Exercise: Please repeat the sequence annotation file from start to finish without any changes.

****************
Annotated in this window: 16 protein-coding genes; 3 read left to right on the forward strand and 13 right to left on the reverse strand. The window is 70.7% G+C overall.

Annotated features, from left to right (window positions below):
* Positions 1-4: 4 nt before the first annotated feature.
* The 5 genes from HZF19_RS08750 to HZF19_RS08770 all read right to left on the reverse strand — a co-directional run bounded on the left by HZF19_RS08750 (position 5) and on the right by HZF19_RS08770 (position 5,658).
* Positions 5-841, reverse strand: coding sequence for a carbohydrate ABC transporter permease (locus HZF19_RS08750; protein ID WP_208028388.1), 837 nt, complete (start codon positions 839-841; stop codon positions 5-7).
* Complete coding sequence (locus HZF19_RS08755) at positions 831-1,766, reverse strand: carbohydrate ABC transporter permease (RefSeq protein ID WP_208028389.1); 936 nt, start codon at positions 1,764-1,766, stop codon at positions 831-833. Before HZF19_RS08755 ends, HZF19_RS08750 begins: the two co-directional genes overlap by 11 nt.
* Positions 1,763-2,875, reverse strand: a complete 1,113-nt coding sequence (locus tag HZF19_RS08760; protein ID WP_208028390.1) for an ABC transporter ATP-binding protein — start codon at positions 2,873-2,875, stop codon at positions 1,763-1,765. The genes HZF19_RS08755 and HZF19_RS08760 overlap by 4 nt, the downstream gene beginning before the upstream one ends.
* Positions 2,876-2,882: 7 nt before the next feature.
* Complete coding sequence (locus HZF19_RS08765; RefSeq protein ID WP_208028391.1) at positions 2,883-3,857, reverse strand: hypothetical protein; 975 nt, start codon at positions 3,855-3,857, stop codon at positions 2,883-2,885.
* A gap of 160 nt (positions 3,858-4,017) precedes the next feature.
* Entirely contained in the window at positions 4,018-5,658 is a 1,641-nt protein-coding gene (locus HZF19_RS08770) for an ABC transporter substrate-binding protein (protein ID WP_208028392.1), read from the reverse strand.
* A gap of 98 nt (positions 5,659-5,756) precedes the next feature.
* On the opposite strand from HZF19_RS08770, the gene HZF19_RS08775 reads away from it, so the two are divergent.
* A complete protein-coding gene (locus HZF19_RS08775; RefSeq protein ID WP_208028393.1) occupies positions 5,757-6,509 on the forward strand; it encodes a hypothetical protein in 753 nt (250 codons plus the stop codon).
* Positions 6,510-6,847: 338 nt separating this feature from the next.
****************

Annotated in this window: 16 protein-coding genes; 3 read left to right on the forward strand and 13 right to left on the reverse strand. The window is 70.7% G+C overall.

Annotated features, from left to right (window positions below):
* Positions 1-4: 4 nt before the first annotated feature.
* The 5 genes from HZF19_RS08750 to HZF19_RS08770 all read right to left on the reverse strand — a co-directional run bounded on the left by HZF19_RS08750 (position 5) and on the right by HZF19_RS08770 (position 5,658).
* Positions 5-841, reverse strand: coding sequence for a carbohydrate ABC transporter permease (locus HZF19_RS08750; protein ID WP_208028388.1), 837 nt, complete (start codon positions 839-841; stop codon positions 5-7).
* Complete coding sequence (locus HZF19_RS08755) at positions 831-1,766, reverse strand: carbohydrate ABC transporter permease (RefSeq protein ID WP_208028389.1); 936 nt, start codon at positions 1,764-1,766, stop codon at positions 831-833. Before HZF19_RS08755 ends, HZF19_RS08750 begins: the two co-directional genes overlap by 11 nt.
* Positions 1,763-2,875, reverse strand: a complete 1,113-nt coding sequence (locus tag HZF19_RS08760; protein ID WP_208028390.1) for an ABC transporter ATP-binding protein — start codon at positions 2,873-2,875, stop codon at positions 1,763-1,765. The genes HZF19_RS08755 and HZF19_RS08760 overlap by 4 nt, the downstream gene beginning before the upstream one ends.
* Positions 2,876-2,882: 7 nt before the next feature.
* Complete coding sequence (locus HZF19_RS08765; RefSeq protein ID WP_208028391.1) at positions 2,883-3,857, reverse strand: hypothetical protein; 975 nt, start codon at positions 3,855-3,857, stop codon at positions 2,883-2,885.
* A gap of 160 nt (positions 3,858-4,017) precedes the next feature.
* Entirely contained in the window at positions 4,018-5,658 is a 1,641-nt protein-coding gene (locus HZF19_RS08770) for an ABC transporter substrate-binding protein (protein ID WP_208028392.1), read from the reverse strand.
* A gap of 98 nt (positions 5,659-5,756) precedes the next feature.
* On the opposite strand from HZF19_RS08770, the gene HZF19_RS08775 reads away from it, so the two are divergent.
* A complete protein-coding gene (locus HZF19_RS08775; RefSeq protein ID WP_208028393.1) occupies positions 5,757-6,509 on the forward strand; it encodes a hypothetical protein in 753 nt (250 codons plus the stop codon).
* Positions 6,510-6,847: 338 nt separating this feature from the next.